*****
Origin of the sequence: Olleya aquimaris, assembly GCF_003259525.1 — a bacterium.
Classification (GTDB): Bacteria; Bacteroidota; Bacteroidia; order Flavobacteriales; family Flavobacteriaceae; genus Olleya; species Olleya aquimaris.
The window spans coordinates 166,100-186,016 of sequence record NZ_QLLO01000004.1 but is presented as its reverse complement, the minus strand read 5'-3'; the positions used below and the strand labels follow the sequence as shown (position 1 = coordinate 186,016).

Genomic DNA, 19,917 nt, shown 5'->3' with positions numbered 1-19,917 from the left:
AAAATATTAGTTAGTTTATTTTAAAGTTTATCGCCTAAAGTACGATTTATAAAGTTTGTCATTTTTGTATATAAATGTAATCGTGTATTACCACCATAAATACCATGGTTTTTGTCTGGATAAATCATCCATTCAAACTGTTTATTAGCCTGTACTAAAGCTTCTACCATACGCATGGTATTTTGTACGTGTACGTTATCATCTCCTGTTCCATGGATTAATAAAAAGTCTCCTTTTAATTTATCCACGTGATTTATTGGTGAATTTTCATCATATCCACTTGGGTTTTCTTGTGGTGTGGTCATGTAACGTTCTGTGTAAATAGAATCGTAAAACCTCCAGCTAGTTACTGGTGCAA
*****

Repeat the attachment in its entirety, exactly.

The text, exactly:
Origin of the sequence: Olleya aquimaris, assembly GCF_003259525.1 — a bacterium.
Classification (GTDB): Bacteria; Bacteroidota; Bacteroidia; order Flavobacteriales; family Flavobacteriaceae; genus Olleya; species Olleya aquimaris.
The window spans coordinates 166,100-186,016 of sequence record NZ_QLLO01000004.1 but is presented as its reverse complement, the minus strand read 5'-3'; the positions used below and the strand labels follow the sequence as shown (position 1 = coordinate 186,016).

Genomic DNA, 19,917 nt, shown 5'->3' with positions numbered 1-19,917 from the left:
AAAATATTAGTTAGTTTATTTTAAAGTTTATCGCCTAAAGTACGATTTATAAAGTTTGTCATTTTTGTATATAAATGTAATCGTGTATTACCACCATAAATACCATGGTTTTTGTCTGGATAAATCATCCATTCAAACTGTTTATTAGCCTGTACTAAAGCTTCTACCATACGCATGGTATTTTGTACGTGTACGTTATCATCTCCTGTTCCATGGATTAATAAAAAGTCTCCTTTTAATTTATCCACGTGATTTATTGGTGAATTTTCATCATATCCACTTGGGTTTTCTTGTGGTGTGGTCATGTAACGTTCTGTGTAAATAGAATCGTAAAACCTCCAGCTAGTTACTGGTGCAA